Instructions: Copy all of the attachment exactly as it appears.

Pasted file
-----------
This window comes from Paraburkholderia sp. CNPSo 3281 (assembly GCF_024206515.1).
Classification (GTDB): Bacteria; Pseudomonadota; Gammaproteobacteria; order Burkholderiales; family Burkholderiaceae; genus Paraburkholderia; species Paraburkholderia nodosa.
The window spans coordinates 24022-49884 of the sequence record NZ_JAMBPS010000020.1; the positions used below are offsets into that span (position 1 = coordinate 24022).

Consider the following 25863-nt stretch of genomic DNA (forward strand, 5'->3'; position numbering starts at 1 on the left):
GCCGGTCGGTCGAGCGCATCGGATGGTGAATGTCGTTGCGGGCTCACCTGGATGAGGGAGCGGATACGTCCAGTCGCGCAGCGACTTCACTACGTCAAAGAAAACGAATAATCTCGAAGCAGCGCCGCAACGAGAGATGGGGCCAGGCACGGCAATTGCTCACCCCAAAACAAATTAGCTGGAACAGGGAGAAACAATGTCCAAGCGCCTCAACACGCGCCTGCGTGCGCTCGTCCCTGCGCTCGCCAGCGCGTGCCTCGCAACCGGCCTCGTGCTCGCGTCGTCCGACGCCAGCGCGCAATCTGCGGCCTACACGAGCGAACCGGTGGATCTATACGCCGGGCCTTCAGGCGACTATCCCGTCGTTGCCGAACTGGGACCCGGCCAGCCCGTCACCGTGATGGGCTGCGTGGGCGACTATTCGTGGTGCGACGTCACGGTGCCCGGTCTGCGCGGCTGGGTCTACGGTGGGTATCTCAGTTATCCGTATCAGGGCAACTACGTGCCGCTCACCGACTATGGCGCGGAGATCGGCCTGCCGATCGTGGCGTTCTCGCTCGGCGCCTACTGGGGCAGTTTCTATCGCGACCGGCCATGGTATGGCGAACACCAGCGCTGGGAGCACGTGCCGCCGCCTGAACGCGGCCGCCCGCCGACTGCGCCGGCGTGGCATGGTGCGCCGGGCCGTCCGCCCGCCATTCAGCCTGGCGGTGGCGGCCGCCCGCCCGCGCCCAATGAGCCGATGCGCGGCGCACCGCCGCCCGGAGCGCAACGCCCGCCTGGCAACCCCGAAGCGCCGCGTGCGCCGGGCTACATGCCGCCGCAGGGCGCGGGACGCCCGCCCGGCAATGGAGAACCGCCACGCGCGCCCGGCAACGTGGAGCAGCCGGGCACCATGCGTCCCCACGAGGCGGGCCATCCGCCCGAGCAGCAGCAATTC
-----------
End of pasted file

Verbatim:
This window comes from Paraburkholderia sp. CNPSo 3281 (assembly GCF_024206515.1).
Classification (GTDB): Bacteria; Pseudomonadota; Gammaproteobacteria; order Burkholderiales; family Burkholderiaceae; genus Paraburkholderia; species Paraburkholderia nodosa.
The window spans coordinates 24022-49884 of the sequence record NZ_JAMBPS010000020.1; the positions used below are offsets into that span (position 1 = coordinate 24022).

Consider the following 25863-nt stretch of genomic DNA (forward strand, 5'->3'; position numbering starts at 1 on the left):
GCCGGTCGGTCGAGCGCATCGGATGGTGAATGTCGTTGCGGGCTCACCTGGATGAGGGAGCGGATACGTCCAGTCGCGCAGCGACTTCACTACGTCAAAGAAAACGAATAATCTCGAAGCAGCGCCGCAACGAGAGATGGGGCCAGGCACGGCAATTGCTCACCCCAAAACAAATTAGCTGGAACAGGGAGAAACAATGTCCAAGCGCCTCAACACGCGCCTGCGTGCGCTCGTCCCTGCGCTCGCCAGCGCGTGCCTCGCAACCGGCCTCGTGCTCGCGTCGTCCGACGCCAGCGCGCAATCTGCGGCCTACACGAGCGAACCGGTGGATCTATACGCCGGGCCTTCAGGCGACTATCCCGTCGTTGCCGAACTGGGACCCGGCCAGCCCGTCACCGTGATGGGCTGCGTGGGCGACTATTCGTGGTGCGACGTCACGGTGCCCGGTCTGCGCGGCTGGGTCTACGGTGGGTATCTCAGTTATCCGTATCAGGGCAACTACGTGCCGCTCACCGACTATGGCGCGGAGATCGGCCTGCCGATCGTGGCGTTCTCGCTCGGCGCCTACTGGGGCAGTTTCTATCGCGACCGGCCATGGTATGGCGAACACCAGCGCTGGGAGCACGTGCCGCCGCCTGAACGCGGCCGCCCGCCGACTGCGCCGGCGTGGCATGGTGCGCCGGGCCGTCCGCCCGCCATTCAGCCTGGCGGTGGCGGCCGCCCGCCCGCGCCCAATGAGCCGATGCGCGGCGCACCGCCGCCCGGAGCGCAACGCCCGCCTGGCAACCCCGAAGCGCCGCGTGCGCCGGGCTACATGCCGCCGCAGGGCGCGGGACGCCCGCCCGGCAATGGAGAACCGCCACGCGCGCCCGGCAACGTGGAGCAGCCGGGCACCATGCGTCCCCACGAGGCGGGCCATCCGCCCGAGCAGCAGCAATTC